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Song of Spring

by Emily Poole

In the western United States, the first sign of spring arrives in the form of spotted towhees. They hop about the undergrowth, popping out to the top of hedges for a song here and there. Meanwhile, coastal manroot snakes its way along the ground, offering up tiny white flowers and miniature fruit that looks like a cross between a cucumber and a hedgehog. The name manroot, or old-man-in-the-ground, comes from the enormous gnarled root of this otherwise delicate vine plant.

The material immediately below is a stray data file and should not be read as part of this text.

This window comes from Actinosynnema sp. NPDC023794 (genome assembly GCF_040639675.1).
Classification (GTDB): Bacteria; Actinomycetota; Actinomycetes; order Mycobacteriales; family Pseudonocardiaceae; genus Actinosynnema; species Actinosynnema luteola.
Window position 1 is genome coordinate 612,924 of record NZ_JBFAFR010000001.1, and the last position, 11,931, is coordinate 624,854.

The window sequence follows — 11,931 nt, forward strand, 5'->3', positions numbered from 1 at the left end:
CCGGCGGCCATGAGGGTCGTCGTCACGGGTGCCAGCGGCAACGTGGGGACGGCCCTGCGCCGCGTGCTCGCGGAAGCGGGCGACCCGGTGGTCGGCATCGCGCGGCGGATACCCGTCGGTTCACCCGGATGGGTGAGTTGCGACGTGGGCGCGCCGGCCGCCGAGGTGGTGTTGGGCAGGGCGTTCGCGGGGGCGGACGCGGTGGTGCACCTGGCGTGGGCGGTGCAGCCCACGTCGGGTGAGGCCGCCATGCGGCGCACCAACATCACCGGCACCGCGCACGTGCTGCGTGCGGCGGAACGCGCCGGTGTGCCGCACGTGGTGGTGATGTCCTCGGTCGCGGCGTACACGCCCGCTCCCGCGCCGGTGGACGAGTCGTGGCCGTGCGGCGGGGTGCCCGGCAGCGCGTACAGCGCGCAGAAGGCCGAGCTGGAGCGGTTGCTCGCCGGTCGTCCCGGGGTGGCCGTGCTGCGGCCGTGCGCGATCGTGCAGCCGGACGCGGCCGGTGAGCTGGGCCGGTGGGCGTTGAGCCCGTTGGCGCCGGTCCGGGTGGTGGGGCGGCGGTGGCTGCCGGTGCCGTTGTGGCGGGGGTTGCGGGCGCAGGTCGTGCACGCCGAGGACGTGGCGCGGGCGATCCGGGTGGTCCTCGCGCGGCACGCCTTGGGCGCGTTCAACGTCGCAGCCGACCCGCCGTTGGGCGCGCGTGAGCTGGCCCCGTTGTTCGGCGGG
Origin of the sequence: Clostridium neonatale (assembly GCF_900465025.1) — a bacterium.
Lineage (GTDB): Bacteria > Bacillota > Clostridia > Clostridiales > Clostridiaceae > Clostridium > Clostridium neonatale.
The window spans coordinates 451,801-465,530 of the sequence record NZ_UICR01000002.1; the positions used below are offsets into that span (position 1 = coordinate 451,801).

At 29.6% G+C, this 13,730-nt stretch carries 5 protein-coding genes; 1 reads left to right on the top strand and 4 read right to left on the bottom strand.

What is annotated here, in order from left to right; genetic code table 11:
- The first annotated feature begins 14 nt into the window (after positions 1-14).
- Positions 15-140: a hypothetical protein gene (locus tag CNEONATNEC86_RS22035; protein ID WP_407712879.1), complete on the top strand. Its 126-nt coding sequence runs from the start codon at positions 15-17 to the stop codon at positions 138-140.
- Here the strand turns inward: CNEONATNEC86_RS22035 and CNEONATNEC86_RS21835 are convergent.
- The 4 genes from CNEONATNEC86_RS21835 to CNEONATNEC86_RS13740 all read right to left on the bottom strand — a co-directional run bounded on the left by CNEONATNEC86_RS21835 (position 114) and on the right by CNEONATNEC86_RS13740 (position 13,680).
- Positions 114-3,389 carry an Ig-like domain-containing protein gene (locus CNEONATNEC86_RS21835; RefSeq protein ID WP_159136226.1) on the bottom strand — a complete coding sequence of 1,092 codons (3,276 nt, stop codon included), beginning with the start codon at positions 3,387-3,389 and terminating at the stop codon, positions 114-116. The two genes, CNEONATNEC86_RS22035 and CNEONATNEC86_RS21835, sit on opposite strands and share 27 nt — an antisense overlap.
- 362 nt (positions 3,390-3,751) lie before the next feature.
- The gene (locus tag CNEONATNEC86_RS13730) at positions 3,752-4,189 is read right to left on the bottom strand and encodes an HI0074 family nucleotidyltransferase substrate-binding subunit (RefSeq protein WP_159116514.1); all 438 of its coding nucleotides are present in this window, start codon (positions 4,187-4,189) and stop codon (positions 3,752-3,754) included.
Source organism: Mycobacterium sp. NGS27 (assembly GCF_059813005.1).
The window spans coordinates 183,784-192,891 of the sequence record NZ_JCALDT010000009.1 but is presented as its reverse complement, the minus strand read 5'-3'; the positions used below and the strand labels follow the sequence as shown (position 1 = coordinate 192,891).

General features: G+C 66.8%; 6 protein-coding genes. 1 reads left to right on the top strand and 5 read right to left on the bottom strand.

The species depicted here are a spotted towhee (Pipilo maculatus) and coastal manroot (Marah oreganus). This painting was created with ink, watercolor, and gouache, and its frame is solid cherry wood. The total dimensions of the framed work are 9″x11″.

Height: 11"
Width: 9"

$325 $325

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Emily Poole is a natural history illustrator living in the mossy hills of Oregon. She can be found exploring tidepools and cliffsides, gathering inspiration and making artwork about our fellow species and how to be better neighbors with them.